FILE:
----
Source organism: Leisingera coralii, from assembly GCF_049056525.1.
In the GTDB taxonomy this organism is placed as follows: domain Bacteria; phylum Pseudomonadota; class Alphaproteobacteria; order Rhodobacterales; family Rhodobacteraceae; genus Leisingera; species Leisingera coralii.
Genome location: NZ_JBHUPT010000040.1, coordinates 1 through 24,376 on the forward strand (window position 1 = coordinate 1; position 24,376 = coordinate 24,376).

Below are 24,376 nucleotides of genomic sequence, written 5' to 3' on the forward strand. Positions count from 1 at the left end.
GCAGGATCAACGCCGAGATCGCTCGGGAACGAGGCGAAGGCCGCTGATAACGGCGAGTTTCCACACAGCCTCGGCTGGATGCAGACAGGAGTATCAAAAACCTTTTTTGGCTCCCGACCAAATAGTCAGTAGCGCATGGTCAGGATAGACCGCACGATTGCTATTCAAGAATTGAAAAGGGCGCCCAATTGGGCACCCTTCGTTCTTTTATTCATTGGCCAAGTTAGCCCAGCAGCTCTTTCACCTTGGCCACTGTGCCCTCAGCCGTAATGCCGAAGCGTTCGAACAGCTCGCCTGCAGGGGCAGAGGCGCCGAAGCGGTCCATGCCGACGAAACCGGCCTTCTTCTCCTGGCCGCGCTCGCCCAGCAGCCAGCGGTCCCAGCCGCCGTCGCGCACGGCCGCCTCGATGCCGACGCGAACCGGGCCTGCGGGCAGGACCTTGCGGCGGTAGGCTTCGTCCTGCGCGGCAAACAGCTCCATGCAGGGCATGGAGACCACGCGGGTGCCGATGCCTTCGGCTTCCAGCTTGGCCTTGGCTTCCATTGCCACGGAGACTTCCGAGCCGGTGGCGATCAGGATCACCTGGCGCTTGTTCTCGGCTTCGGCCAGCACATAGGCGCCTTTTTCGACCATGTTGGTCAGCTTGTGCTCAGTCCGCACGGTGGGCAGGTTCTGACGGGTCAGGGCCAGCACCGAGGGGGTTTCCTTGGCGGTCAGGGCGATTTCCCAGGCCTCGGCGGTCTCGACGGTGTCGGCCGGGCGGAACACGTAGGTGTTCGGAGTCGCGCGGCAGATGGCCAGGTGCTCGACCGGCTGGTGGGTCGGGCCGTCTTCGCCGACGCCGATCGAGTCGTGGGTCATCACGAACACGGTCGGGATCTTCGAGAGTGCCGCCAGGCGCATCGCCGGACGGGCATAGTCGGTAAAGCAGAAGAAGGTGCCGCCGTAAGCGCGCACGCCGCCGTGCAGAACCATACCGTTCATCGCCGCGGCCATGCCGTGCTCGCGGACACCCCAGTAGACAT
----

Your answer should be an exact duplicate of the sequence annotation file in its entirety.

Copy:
Source organism: Leisingera coralii, from assembly GCF_049056525.1.
In the GTDB taxonomy this organism is placed as follows: domain Bacteria; phylum Pseudomonadota; class Alphaproteobacteria; order Rhodobacterales; family Rhodobacteraceae; genus Leisingera; species Leisingera coralii.
Genome location: NZ_JBHUPT010000040.1, coordinates 1 through 24,376 on the forward strand (window position 1 = coordinate 1; position 24,376 = coordinate 24,376).

Below are 24,376 nucleotides of genomic sequence, written 5' to 3' on the forward strand. Positions count from 1 at the left end.
GCAGGATCAACGCCGAGATCGCTCGGGAACGAGGCGAAGGCCGCTGATAACGGCGAGTTTCCACACAGCCTCGGCTGGATGCAGACAGGAGTATCAAAAACCTTTTTTGGCTCCCGACCAAATAGTCAGTAGCGCATGGTCAGGATAGACCGCACGATTGCTATTCAAGAATTGAAAAGGGCGCCCAATTGGGCACCCTTCGTTCTTTTATTCATTGGCCAAGTTAGCCCAGCAGCTCTTTCACCTTGGCCACTGTGCCCTCAGCCGTAATGCCGAAGCGTTCGAACAGCTCGCCTGCAGGGGCAGAGGCGCCGAAGCGGTCCATGCCGACGAAACCGGCCTTCTTCTCCTGGCCGCGCTCGCCCAGCAGCCAGCGGTCCCAGCCGCCGTCGCGCACGGCCGCCTCGATGCCGACGCGAACCGGGCCTGCGGGCAGGACCTTGCGGCGGTAGGCTTCGTCCTGCGCGGCAAACAGCTCCATGCAGGGCATGGAGACCACGCGGGTGCCGATGCCTTCGGCTTCCAGCTTGGCCTTGGCTTCCATTGCCACGGAGACTTCCGAGCCGGTGGCGATCAGGATCACCTGGCGCTTGTTCTCGGCTTCGGCCAGCACATAGGCGCCTTTTTCGACCATGTTGGTCAGCTTGTGCTCAGTCCGCACGGTGGGCAGGTTCTGACGGGTCAGGGCCAGCACCGAGGGGGTTTCCTTGGCGGTCAGGGCGATTTCCCAGGCCTCGGCGGTCTCGACGGTGTCGGCCGGGCGGAACACGTAGGTGTTCGGAGTCGCGCGGCAGATGGCCAGGTGCTCGACCGGCTGGTGGGTCGGGCCGTCTTCGCCGACGCCGATCGAGTCGTGGGTCATCACGAACACGGTCGGGATCTTCGAGAGTGCCGCCAGGCGCATCGCCGGACGGGCATAGTCGGTAAAGCAGAAGAAGGTGCCGCCGTAAGCGCGCACGCCGCCGTGCAGAACCATACCGTTCATCGCCGCGGCCATGCCGTGCTCGCGGACACCCCAGTAGACAT